Jason Moretz, Chairman of the Roanoke County School Board, expressed his thanks to Dr. Killough for his service to the school system, “We are in a better place now than we were three years ago and that’s due to Dr. Killough,” he said. “Under Dr. Killough’s leadership, we were able to implement the largest single pay raise in the history of the school system in 2015.  His passion for instruction is evident on a daily basis and I thank him for his leadership,” Moretz added.

In announcing his retirement, Dr. Killough gave the following comments to the Roanoke County School Board: Over 3 years ago, my wife and I were looking at new career options and our prayers were answered when I was offered the opportunity to step into the superintendent position here at Roanoke County Schools.  It has been an incredibly fulfilling and rewarding experience to work alongside such a talented, dedicated, and hard-working group of administrators and staff . . . and students of such a high caliber.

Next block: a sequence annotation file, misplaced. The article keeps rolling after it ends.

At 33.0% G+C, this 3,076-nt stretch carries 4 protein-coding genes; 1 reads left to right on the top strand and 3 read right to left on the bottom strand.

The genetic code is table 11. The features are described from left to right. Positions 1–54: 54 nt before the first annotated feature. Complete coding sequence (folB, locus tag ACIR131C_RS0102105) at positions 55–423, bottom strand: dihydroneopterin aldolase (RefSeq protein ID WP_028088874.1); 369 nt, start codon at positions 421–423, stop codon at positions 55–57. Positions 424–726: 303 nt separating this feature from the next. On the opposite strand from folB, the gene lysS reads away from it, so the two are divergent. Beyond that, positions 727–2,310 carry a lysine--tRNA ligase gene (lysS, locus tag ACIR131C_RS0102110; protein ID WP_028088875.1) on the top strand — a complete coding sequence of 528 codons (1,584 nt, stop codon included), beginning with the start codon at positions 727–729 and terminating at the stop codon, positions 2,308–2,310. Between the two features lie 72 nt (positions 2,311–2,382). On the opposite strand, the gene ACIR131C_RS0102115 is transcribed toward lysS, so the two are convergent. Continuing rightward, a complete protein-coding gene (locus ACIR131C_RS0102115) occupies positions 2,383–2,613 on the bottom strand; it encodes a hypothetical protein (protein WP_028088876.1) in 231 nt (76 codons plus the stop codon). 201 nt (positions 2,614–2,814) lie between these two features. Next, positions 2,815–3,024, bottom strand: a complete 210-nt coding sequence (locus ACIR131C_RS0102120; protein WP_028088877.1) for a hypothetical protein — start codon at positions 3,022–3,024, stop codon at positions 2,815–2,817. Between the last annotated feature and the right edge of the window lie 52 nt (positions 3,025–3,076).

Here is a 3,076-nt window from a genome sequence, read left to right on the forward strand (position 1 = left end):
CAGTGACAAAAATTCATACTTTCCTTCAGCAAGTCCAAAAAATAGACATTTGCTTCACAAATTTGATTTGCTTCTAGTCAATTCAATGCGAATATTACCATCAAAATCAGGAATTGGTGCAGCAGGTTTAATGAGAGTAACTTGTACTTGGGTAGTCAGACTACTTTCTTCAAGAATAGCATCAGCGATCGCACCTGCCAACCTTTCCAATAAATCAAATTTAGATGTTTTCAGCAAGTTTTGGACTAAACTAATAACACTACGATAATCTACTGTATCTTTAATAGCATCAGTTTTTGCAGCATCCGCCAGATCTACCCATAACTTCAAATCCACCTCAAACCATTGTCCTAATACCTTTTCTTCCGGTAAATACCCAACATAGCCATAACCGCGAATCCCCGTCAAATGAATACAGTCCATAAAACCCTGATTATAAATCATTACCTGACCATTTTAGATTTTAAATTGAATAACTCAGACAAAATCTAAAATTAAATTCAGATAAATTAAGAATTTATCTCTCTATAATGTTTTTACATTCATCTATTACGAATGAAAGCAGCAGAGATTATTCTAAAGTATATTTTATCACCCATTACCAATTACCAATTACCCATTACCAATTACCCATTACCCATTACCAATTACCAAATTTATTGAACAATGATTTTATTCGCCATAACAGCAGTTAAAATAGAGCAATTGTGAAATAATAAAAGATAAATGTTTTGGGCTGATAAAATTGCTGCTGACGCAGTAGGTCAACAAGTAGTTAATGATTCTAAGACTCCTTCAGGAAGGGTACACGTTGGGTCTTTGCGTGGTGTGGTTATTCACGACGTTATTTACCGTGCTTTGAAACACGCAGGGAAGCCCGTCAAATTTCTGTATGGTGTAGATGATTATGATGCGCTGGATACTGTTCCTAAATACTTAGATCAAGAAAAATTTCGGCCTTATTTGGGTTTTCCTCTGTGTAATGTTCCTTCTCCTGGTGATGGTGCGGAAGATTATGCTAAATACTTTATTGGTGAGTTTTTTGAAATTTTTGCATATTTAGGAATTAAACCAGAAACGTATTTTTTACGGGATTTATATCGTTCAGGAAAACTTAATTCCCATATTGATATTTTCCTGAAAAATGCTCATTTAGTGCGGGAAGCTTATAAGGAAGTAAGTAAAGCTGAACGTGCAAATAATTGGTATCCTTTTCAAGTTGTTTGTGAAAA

After much prayer, my wife, Cathy, and I have made the decision that it is time for us to once again enter a new phase in our lives.  Cathy will be retiring from her teaching career at the end of this school year, and while I am not sure that I am ready to step away completely from my days of working, I think we have both agreed that it is time for me to change gears and look for new opportunities that will allow me to spend more time with my family and support my wife who has been by my side and supported me for the past 35 years.

 

 

In the coming weeks, the Roanoke County School Board will begin the process to search for a new superintendent.

Art By Bus/Gene Marrano photo/WFIR

Live music on the free Star Line Trolley, a new “Writer By Bus” who will ride the Valley Metro transit system and the journal about it – and four buses featuring the works of local artists. The Ride Solutions “Art By Bus” program is back for the next month.  The works of art revealed on buses today come from Roanoke City’s collection – mostly pieces purchased by local artists. Former Roanoke Times reporter Tim Thornton is the 20-18 “Writer By Bus.” Jeremy Holmes is the program director:

3-1 Art By Bus#2-WEB